On today’s episode of I Fucking Love Magazines: Anarchists Back Home

I just inad­ver­tent­ly lost two and a half hours comb­ing through three Wikipedia cat­e­gories, of all things: Mag­a­zines pub­lished in Cal­i­for­nia, in Ore­gon, and in Mis­souri. (I’m cur­rent­ly exer­cis­ing huge restraint to keep from explor­ing fur­ther through the South­ern states — espe­cial­ly Texas and Louisiana.) It’s proved absolute­ly faci­nat­ing, but very somber as well — many or most of the pub­li­ca­tions across these lists went defunct before 2016. Some have even been jacked of their archives by ad-plas­tered stop pages or indie cloth­ing brands, but I’m not going to beg you to jus­ti­fy for me why these things must come to pass for obscure trade jour­nals (even for those with ultra-sexy titles like Test & Mea­sure­ment World, Light Met­al Age, or Trail­er Life,) print-depen­dent punk bi-week­lies, and Com­modore 64 disk mag­a­zines. Instead, I’d sim­ply com­plain about the loss of rev­o­lu­tion­ary or gen­er­al­ly inno­v­a­tive projects like these while age-old hags car­ry­ing age-old ideas like Rea­son have con­tin­ued more or less unen­cum­bered.

(Imag­ines Ayn Rand read­ing the words “SHOP REASON SWAG” over and over again with build­ing ter­ror.)

On that note, I find it espe­cial­ly bizarre that some anar­chist fel­low named Jason McQuinn was able to amass enough of a com­mu­ni­ty in my lit­tle home­town to call them­selves the “Colum­bia Anar­chist League” and pub­lish a peri­od­i­cal from the area with a quite-rous­ing title with­out my knowl­edge at all.

Though he’d long depart­ed Colum­bia for the West Coast by the time I was an adult, it would seem he was around as late as Sep­tem­ber 1998, which shouldn’t have left enough time for his name to dis­ap­pear from the minds of my instruc­tors in high school or the Uni­ver­si­ty of Missouri’s pro­fes­sors, at least, giv­en the esteemed rep­u­ta­tion of its Jour­nal­ism School. And yet — even through­out my most ide­o­log­i­cal­ly-acti­vat­ed teen­hood, I nev­er once heard it men­tioned that such an indi­vid­ual and/or orga­ni­za­tion had ever been at work in their prox­im­i­ty. The only pho­to I could find of Jason McQuinn was on Wikipedia com­mons and I’d say I rec­og­nize him from some­where, but he hon­est­ly looks exact­ly the same as all 40, 50, 60-some­thing white guys do in the Mid­west.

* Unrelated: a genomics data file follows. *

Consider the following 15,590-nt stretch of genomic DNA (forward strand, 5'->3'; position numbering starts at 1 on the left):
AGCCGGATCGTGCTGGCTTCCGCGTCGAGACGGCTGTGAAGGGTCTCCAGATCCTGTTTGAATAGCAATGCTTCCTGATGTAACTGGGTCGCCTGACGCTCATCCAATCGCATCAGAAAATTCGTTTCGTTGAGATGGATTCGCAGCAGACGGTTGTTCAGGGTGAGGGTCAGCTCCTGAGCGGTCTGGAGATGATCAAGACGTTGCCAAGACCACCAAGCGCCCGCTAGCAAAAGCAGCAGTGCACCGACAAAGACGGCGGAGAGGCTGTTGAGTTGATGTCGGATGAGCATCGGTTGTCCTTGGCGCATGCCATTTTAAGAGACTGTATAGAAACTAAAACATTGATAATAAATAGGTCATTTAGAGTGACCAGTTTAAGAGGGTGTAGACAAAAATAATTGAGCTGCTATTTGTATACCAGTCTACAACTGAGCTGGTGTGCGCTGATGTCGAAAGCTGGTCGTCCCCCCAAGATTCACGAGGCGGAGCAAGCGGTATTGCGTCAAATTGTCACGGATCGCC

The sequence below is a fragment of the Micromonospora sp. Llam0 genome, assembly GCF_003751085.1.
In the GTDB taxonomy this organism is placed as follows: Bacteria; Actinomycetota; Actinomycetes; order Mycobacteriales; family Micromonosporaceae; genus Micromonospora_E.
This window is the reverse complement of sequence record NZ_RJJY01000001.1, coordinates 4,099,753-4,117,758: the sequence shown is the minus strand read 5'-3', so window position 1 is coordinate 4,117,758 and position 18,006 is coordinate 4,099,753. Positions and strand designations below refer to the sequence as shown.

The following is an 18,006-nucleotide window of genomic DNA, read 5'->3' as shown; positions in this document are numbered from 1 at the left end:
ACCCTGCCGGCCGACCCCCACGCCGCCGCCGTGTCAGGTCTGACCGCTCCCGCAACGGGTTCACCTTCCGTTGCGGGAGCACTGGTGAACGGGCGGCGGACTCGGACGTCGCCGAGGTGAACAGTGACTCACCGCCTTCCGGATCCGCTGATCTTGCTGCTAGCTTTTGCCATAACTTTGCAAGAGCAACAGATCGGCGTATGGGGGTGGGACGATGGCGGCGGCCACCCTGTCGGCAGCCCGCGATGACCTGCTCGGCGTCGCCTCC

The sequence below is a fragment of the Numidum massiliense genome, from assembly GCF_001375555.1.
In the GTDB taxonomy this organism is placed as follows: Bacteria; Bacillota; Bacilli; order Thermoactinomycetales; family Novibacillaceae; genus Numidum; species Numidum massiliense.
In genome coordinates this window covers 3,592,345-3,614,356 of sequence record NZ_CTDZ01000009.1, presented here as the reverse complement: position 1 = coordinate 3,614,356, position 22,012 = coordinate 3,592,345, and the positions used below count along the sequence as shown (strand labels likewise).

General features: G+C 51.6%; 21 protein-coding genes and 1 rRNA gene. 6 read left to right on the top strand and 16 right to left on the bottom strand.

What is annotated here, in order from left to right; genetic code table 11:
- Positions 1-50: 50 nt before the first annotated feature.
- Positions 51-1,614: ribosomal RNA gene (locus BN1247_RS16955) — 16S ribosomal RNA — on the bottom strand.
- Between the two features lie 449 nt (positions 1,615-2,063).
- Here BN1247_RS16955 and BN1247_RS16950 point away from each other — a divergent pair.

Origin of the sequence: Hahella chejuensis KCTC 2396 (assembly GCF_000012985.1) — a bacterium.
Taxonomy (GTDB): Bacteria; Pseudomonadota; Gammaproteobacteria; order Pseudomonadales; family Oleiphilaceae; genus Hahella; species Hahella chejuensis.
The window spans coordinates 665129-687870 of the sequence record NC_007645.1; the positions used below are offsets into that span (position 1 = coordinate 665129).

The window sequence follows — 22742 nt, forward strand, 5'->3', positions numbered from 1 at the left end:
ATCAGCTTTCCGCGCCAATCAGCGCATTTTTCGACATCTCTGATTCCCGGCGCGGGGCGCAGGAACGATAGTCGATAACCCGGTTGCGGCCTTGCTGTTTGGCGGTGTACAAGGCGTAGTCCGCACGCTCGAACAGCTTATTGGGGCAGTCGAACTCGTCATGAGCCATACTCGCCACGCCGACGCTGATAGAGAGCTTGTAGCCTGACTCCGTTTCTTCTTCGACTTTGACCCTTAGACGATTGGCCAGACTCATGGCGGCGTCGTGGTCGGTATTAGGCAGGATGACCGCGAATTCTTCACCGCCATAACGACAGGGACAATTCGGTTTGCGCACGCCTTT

Now, though, I’d like to share my jour­ney through those lists (and the rest of my iPhone battery’s remain­ing charge) via screen­shots of the great many which stood out.

Make no mis­take: this is as good as pub­lish­ing gets, folks. While wan­der­ing through end­less bro­ken or archived links, I also found the clev­er­ly-named Live­Jour­nal Editor’s Life Unedit­ed, to which I can already relate more than any­thing or any­one else I’ve ever encoun­tered in this exis­tence.


Kansas City to Rock Springs

Just a reminder that my iPhone 8 Plus has a great fuck­ing cam­era. It’s uncan­ni­ly, unfath­omably, annoy­ing­ly good. Here are some of the key shots from by far the most dra­mat­ic leg of our Mis­souri-Ore­gon pil­grim­age.

Hawthorn and I were on what was sup­posed to be the last leg of our cross-coun­try road­trip to Port­land, blast­ing up the vast, oth­er­world­ly Inter­state 80, about 90 min­utes East of the Utah bor­der. It was late after­noon and we were both begin­ning to get hun­gry, so we decid­ed to stop in Rock Springs, which the road­side sig­nage had been empha­siz­ing for a sig­nif­i­cant dis­tance. Despite its miser­ly pop­u­la­tion of less than 25,000, the area is the fourth most pop­u­lat­ed munic­i­pal­i­ty in the state. (Incred­i­bly, Cheyenne — capi­tol and most pop­u­late of Wyoming — has only 62,845 occu­pants as of 2014.)
I spied and set course for Exit 104, but hit some kind of mas­sive, trau­mat­ic fis­sure in the asphalt with my XJR’s right-front tire (this will become impor­tant infor­ma­tion momen­tar­i­ly.) The sort of impact that makes you yell, but doesn’t quite wor­ry you about a punc­ture or dam­aged sus­pen­sion, though per­haps it should have wor­ried me, con­sid­er­ing that I’d already destroyed two tires and a wheel in a par­tic­u­lar­ly-har­row­ing pot­hole strike in July, back in rur­al Mis­souri. Regard­less, the twen­ty-year-old, mas­sive­ly over­laden Exec­u­tive Saloon had already endured so much more than I would’ve expect­ed from it in the past four days of the trip — includ­ing the mod­er­ate­ly treach­er­ous Love­land Pass near Key­stone, CO — that my con­fi­dence in its invul­ner­a­bil­i­ty had been sig­nif­i­cant­ly bol­stered.

Kansas City to Rock Springs